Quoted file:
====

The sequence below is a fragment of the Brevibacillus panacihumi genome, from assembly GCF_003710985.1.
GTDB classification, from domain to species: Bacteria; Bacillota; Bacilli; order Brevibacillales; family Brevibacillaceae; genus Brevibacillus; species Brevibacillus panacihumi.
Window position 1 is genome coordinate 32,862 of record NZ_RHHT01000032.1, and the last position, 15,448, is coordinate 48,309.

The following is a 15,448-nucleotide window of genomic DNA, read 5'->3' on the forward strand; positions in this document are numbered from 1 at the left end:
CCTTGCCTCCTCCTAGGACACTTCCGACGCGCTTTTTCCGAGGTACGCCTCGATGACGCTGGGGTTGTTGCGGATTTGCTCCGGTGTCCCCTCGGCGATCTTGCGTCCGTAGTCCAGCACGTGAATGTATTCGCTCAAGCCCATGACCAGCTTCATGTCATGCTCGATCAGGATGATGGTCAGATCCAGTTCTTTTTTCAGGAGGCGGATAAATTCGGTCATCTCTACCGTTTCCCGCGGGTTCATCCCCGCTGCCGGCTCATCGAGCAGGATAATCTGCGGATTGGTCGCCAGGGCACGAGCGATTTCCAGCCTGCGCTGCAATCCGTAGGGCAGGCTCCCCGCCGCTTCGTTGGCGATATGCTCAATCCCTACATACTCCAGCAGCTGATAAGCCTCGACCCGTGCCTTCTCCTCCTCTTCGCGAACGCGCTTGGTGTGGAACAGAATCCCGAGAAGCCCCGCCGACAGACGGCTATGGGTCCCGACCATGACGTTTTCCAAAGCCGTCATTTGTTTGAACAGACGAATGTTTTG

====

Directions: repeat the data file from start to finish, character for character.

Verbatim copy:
The sequence below is a fragment of the Brevibacillus panacihumi genome, from assembly GCF_003710985.1.
GTDB classification, from domain to species: Bacteria; Bacillota; Bacilli; order Brevibacillales; family Brevibacillaceae; genus Brevibacillus; species Brevibacillus panacihumi.
Window position 1 is genome coordinate 32,862 of record NZ_RHHT01000032.1, and the last position, 15,448, is coordinate 48,309.

The following is a 15,448-nucleotide window of genomic DNA, read 5'->3' on the forward strand; positions in this document are numbered from 1 at the left end:
CCTTGCCTCCTCCTAGGACACTTCCGACGCGCTTTTTCCGAGGTACGCCTCGATGACGCTGGGGTTGTTGCGGATTTGCTCCGGTGTCCCCTCGGCGATCTTGCGTCCGTAGTCCAGCACGTGAATGTATTCGCTCAAGCCCATGACCAGCTTCATGTCATGCTCGATCAGGATGATGGTCAGATCCAGTTCTTTTTTCAGGAGGCGGATAAATTCGGTCATCTCTACCGTTTCCCGCGGGTTCATCCCCGCTGCCGGCTCATCGAGCAGGATAATCTGCGGATTGGTCGCCAGGGCACGAGCGATTTCCAGCCTGCGCTGCAATCCGTAGGGCAGGCTCCCCGCCGCTTCGTTGGCGATATGCTCAATCCCTACATACTCCAGCAGCTGATAAGCCTCGACCCGTGCCTTCTCCTCCTCTTCGCGAACGCGCTTGGTGTGGAACAGAATCCCGAGAAGCCCCGCCGACAGACGGCTATGGGTCCCGACCATGACGTTTTCCAAAGCCGTCATTTGTTTGAACAGACGAATGTTTTG